“Daddy?” I squealed, still clasped onto Jade. I dismounted and hobbled over to him.

“Daddy, are you okay?” I whined, giving him a gentle touch on his hand. His skin was cold underneath my fingers. My heart began pumping fear-ridden blood throughout my body as tears welled. I shook him, and he fell to the ground in a simple motion. My breath became void, then gasped back in. My legs lost muscle control, and I fell alongside Daddy. Tears blurred my vision in an attempt to spare me, but it proved useless. His glazed eyes and twisted body had already etched into the back of my eyelids. Salty tears fell onto the golden floors. The gruesome sight became clear before me once more. I screamed and screeched, my vocal chords stretching painfully.

My eyes were squeezed shut, but I could still see him. Some minutes passed. I gathered all my courage, and removed his cell phone from his jacket. Blunt tones sounded in my ear again and again, no one answered. The phone fell from my hands. Daddy had vanished.

The golden floors had taken on a hue of somber gray along with the rest of my surroundings. I was completely alone. My eyes were dry, but I was still crying when I hobbled down the steps. Birds weren’t twittering, cars were not grumbling,  the whole world seemed to have deflated into another dimension.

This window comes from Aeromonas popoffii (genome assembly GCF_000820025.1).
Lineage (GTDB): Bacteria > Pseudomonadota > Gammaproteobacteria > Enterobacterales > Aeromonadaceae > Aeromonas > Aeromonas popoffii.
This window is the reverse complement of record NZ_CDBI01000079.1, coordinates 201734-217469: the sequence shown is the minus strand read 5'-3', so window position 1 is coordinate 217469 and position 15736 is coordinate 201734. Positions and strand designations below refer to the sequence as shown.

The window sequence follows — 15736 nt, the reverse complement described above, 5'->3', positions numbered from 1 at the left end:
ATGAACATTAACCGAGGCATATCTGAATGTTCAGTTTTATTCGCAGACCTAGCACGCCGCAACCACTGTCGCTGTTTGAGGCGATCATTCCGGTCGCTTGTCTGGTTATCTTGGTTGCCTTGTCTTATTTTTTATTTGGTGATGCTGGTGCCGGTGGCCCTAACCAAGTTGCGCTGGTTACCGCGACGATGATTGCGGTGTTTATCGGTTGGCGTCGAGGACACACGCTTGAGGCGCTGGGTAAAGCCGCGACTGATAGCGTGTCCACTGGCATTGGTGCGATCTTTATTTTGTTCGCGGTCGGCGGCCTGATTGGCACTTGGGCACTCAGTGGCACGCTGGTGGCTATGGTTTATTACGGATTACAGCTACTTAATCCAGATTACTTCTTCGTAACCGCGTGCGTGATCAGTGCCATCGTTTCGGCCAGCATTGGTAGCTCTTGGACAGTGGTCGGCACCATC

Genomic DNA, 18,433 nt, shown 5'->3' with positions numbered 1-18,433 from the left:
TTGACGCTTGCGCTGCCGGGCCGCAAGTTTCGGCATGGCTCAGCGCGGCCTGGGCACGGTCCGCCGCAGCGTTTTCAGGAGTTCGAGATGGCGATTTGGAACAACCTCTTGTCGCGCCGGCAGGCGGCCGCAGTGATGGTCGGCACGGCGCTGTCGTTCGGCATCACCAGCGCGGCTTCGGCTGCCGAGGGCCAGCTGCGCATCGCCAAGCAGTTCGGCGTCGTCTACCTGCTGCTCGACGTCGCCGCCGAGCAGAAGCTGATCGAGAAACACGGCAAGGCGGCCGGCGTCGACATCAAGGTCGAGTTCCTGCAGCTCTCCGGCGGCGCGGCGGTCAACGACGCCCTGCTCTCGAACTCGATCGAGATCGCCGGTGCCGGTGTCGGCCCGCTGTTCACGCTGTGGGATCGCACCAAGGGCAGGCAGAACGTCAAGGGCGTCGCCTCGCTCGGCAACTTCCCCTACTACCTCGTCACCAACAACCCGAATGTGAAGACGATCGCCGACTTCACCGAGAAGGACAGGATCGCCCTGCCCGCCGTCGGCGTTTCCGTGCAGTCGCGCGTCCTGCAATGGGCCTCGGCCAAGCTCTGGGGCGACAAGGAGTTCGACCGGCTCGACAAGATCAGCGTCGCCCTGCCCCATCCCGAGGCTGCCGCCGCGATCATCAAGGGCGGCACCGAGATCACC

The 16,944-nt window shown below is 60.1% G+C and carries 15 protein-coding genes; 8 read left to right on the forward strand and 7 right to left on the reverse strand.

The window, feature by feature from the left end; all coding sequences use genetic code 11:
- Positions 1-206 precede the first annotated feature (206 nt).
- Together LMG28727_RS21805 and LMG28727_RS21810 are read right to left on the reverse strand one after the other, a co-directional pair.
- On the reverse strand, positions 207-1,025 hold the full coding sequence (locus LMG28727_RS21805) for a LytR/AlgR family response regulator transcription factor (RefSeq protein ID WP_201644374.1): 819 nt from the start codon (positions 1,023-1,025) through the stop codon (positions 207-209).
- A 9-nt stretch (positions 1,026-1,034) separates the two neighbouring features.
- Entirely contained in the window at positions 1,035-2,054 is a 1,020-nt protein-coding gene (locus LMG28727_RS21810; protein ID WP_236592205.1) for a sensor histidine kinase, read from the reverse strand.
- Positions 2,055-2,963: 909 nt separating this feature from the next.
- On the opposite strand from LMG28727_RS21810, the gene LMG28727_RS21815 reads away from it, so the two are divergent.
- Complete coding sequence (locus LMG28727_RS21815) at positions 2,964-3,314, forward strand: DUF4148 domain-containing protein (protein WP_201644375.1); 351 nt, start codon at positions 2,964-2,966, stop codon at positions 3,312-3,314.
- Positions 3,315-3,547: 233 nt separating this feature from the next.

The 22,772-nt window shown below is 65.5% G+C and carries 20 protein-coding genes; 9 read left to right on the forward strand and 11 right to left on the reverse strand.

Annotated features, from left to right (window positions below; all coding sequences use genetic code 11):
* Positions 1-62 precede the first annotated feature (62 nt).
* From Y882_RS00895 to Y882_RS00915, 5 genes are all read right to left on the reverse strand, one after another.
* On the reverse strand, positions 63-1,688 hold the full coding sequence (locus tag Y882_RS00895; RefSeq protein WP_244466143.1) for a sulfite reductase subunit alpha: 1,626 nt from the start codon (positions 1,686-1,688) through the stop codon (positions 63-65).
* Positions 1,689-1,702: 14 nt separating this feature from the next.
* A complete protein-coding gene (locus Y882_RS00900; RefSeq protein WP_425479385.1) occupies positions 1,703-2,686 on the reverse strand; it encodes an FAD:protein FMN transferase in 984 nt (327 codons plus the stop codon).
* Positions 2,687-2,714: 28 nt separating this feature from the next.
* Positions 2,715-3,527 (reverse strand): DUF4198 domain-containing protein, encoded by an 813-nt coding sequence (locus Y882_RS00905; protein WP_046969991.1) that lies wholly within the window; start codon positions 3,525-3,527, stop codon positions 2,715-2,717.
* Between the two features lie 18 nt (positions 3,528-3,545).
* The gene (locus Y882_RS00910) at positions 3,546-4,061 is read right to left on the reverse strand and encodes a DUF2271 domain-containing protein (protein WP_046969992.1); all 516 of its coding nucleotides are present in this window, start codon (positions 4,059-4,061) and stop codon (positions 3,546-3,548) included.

“Hello.” A voiced cooed out of nowhere. The voice was close, I froze. Cold air patted my shoulder rhythmically; breathing. I foolishly began to run. I noticed that by the fountain, the same frightened little boy from before was there, as I rushed to him something glided past me.The little boy fell in the same simple fashion as Daddy. My body shook uncontrollably, and I helplessly stumbled backwards. Ice penetrated my neck as ghostly white fingers coiled around my neck. Shrill screams splintered the air again and again.

“You with me now, so I shall do as I please.” hissed a voice with a terribly familiar ring.

“You can have Jade! I am so sorry. I don’t. . . I don’t. . .” choking tears prevented me from completing my plea. The cold girl sighed and whispered, “You were five? What an honor, you had such a nice scream.” One more scream splintered the night, and soon, I joined Daddy.



© 2014 Klo Willow



Author's Note

Klo Willow
Nothing to pay attention to here. Just a story bit.

My Review

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Featured Review

The time came the ride ended. You either need a comma after came, or ‘and’ otherwise it hesitates; but considering your following line ‘before the ride slowed’ the ‘slowed’ contradicts the ride ended ‘meaning stopped’ perhaps rephrase. The time came for the ride to end, but instead (or as it slowed) it came to a violent stop.

Sickening thuds sounded after people were thrown off, and fear began to grow deep within me. (Make yourself the subject) e.g. my fear began to grow as I heard the sickening ‘thud’ of people hitting the pavement. Or another variation, as people being thrown doesn’t make a sound, it’s the impact.